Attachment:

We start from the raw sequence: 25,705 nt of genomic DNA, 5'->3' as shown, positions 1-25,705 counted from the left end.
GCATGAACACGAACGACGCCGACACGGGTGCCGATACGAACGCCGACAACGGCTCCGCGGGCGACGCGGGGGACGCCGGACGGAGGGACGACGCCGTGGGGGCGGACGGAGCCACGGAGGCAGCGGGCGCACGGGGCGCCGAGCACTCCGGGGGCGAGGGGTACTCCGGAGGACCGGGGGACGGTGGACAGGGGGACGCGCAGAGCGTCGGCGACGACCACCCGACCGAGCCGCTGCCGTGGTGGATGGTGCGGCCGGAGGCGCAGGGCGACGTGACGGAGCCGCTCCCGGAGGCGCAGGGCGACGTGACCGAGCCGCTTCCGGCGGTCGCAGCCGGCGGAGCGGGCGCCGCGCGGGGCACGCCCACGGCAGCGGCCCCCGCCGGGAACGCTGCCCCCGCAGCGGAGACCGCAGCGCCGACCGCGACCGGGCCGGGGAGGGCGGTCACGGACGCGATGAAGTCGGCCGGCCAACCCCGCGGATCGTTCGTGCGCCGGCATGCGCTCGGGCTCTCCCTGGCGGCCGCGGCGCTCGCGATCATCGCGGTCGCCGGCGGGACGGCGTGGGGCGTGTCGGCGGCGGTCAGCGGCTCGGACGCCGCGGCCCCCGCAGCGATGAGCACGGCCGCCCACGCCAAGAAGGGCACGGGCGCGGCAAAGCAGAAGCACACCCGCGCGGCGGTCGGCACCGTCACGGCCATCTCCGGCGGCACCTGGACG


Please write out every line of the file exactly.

We start from the raw sequence: 25,705 nt of genomic DNA, 5'->3' as shown, positions 1-25,705 counted from the left end.
GCATGAACACGAACGACGCCGACACGGGTGCCGATACGAACGCCGACAACGGCTCCGCGGGCGACGCGGGGGACGCCGGACGGAGGGACGACGCCGTGGGGGCGGACGGAGCCACGGAGGCAGCGGGCGCACGGGGCGCCGAGCACTCCGGGGGCGAGGGGTACTCCGGAGGACCGGGGGACGGTGGACAGGGGGACGCGCAGAGCGTCGGCGACGACCACCCGACCGAGCCGCTGCCGTGGTGGATGGTGCGGCCGGAGGCGCAGGGCGACGTGACGGAGCCGCTCCCGGAGGCGCAGGGCGACGTGACCGAGCCGCTTCCGGCGGTCGCAGCCGGCGGAGCGGGCGCCGCGCGGGGCACGCCCACGGCAGCGGCCCCCGCCGGGAACGCTGCCCCCGCAGCGGAGACCGCAGCGCCGACCGCGACCGGGCCGGGGAGGGCGGTCACGGACGCGATGAAGTCGGCCGGCCAACCCCGCGGATCGTTCGTGCGCCGGCATGCGCTCGGGCTCTCCCTGGCGGCCGCGGCGCTCGCGATCATCGCGGTCGCCGGCGGGACGGCGTGGGGCGTGTCGGCGGCGGTCAGCGGCTCGGACGCCGCGGCCCCCGCAGCGATGAGCACGGCCGCCCACGCCAAGAAGGGCACGGGCGCGGCAAAGCAGAAGCACACCCGCGCGGCGGTCGGCACCGTCACGGCCATCTCCGGCGGCACCTGGACG